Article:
of interest and knowledge our younger generations have
in that episode in our history, so my hat is off to you for
your efforts to do something significant about the problem.
I believe your focus on scale is a good approach and one
you might elaborate on. Here are a few facts you could
use:
There were just over 16,000,000 Americans who
served in WWII. There were 405,399 deaths, 291,557
from combat, 113,842 from other causes (injury, illness,
training accidents, etc.)
According to my calculations, and assuming that
your figure of 10,000 total deaths to date in the 144
months so far of the Iraq/Afghanistan conflicts is
correct, the average death rate there would be 70 per
month.
But In the 44 months of hostilities in WWII, the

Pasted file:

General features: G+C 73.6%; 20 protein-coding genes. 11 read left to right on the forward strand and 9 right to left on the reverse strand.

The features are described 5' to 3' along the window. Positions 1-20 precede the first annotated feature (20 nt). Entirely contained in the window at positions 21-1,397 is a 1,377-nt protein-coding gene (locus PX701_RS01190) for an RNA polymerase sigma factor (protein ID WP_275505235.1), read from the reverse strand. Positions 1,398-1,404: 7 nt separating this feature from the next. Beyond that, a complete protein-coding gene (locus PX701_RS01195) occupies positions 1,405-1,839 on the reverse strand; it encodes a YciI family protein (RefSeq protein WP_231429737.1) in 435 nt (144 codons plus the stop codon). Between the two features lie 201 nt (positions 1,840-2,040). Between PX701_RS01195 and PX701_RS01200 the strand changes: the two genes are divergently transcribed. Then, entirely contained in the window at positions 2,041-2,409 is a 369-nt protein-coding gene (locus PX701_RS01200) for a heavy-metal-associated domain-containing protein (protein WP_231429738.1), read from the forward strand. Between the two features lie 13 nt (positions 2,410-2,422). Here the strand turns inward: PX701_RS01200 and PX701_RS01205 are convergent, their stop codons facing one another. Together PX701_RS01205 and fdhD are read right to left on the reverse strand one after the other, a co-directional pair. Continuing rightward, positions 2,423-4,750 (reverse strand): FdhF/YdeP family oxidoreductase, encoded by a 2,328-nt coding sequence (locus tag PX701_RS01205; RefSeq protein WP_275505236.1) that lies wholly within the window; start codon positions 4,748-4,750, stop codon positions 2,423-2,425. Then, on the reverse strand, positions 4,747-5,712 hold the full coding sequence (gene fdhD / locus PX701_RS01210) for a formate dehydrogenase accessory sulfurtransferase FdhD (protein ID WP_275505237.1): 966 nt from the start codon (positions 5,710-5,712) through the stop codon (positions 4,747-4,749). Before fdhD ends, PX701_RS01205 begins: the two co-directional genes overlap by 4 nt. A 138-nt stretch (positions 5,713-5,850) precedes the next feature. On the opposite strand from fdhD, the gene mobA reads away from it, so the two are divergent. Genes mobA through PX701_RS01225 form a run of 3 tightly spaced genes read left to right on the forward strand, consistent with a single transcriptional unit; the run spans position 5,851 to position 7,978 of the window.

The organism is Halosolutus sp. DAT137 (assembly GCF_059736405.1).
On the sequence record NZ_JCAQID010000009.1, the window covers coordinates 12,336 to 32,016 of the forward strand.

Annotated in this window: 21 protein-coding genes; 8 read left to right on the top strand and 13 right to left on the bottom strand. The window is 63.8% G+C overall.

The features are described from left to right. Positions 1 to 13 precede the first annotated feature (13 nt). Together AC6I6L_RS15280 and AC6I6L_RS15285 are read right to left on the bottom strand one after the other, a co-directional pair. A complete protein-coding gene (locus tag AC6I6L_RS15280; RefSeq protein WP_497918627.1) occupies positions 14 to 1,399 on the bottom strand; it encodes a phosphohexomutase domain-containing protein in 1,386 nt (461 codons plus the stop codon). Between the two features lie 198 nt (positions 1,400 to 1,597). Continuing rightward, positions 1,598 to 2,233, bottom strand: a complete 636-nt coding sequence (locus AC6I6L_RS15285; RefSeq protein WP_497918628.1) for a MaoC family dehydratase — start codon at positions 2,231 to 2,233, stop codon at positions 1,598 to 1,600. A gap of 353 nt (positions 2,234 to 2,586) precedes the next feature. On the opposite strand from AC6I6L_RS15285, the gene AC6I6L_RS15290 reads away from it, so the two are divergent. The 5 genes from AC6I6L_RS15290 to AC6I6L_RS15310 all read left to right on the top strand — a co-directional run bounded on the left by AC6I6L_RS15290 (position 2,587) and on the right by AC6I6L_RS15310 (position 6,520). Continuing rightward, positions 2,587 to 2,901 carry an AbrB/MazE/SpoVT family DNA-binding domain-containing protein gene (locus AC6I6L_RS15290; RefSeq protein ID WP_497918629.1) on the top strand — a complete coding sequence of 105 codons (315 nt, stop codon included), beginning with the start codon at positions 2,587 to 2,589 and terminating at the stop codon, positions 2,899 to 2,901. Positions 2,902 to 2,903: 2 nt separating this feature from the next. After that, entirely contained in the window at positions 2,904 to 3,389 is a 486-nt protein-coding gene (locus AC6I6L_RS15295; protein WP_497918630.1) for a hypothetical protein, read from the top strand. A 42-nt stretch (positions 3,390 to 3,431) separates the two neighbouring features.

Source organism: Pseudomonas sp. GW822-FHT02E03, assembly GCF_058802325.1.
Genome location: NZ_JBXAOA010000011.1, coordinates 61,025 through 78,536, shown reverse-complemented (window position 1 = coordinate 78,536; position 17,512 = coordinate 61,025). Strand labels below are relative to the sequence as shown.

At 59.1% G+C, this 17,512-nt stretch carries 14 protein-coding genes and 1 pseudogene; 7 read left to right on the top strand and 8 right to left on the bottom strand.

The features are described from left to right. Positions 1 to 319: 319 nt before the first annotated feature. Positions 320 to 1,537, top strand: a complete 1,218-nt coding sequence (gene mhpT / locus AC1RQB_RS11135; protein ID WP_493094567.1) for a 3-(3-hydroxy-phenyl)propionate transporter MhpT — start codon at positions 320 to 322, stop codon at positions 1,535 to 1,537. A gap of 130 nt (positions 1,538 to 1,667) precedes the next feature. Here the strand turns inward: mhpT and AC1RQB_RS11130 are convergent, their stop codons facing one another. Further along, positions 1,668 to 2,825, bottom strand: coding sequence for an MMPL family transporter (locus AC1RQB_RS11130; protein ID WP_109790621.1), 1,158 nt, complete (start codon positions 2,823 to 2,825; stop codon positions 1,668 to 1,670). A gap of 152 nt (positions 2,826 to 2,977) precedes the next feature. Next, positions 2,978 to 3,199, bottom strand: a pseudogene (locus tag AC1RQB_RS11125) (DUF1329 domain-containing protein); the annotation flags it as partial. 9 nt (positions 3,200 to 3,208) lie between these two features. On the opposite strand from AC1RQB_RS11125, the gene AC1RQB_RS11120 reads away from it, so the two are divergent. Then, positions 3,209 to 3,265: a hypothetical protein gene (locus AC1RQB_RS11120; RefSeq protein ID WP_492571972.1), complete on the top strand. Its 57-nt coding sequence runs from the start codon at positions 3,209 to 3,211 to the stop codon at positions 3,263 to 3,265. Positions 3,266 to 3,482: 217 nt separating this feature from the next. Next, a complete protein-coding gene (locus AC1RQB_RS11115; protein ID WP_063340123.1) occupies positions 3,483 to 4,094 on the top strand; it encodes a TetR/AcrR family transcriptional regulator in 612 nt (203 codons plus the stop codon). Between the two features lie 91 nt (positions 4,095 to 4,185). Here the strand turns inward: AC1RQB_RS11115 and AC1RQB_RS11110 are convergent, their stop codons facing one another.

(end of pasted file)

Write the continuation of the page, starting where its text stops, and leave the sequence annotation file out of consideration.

monthly average death rate was 9,200, more than 100
times that of Iraq/Afghanistan.
That should get their attention.

Why is there such an ignorance of history among
our younger generartions? In my view the reason
can be traced back to adverse changes in our
educational system over the past few decades.
Perhaps, on he one hand we shouldn't be
surprised that youngsters in the age bracket you
refer to (average about 18) would not be interested
in the history of WWII. After all, Pearl Harbor was
72 years ago and that must seem in the stone age
to them.
On the other hand, it wasn't always such.
When I graduated from high school in 1936 at age
18, if one looked back 72 years it would have been
1864, the Civil War was still raging, and we had
already learned a great deal about what had
happened then and why. So did the public. In
Hollywood the making of the classic blockbuster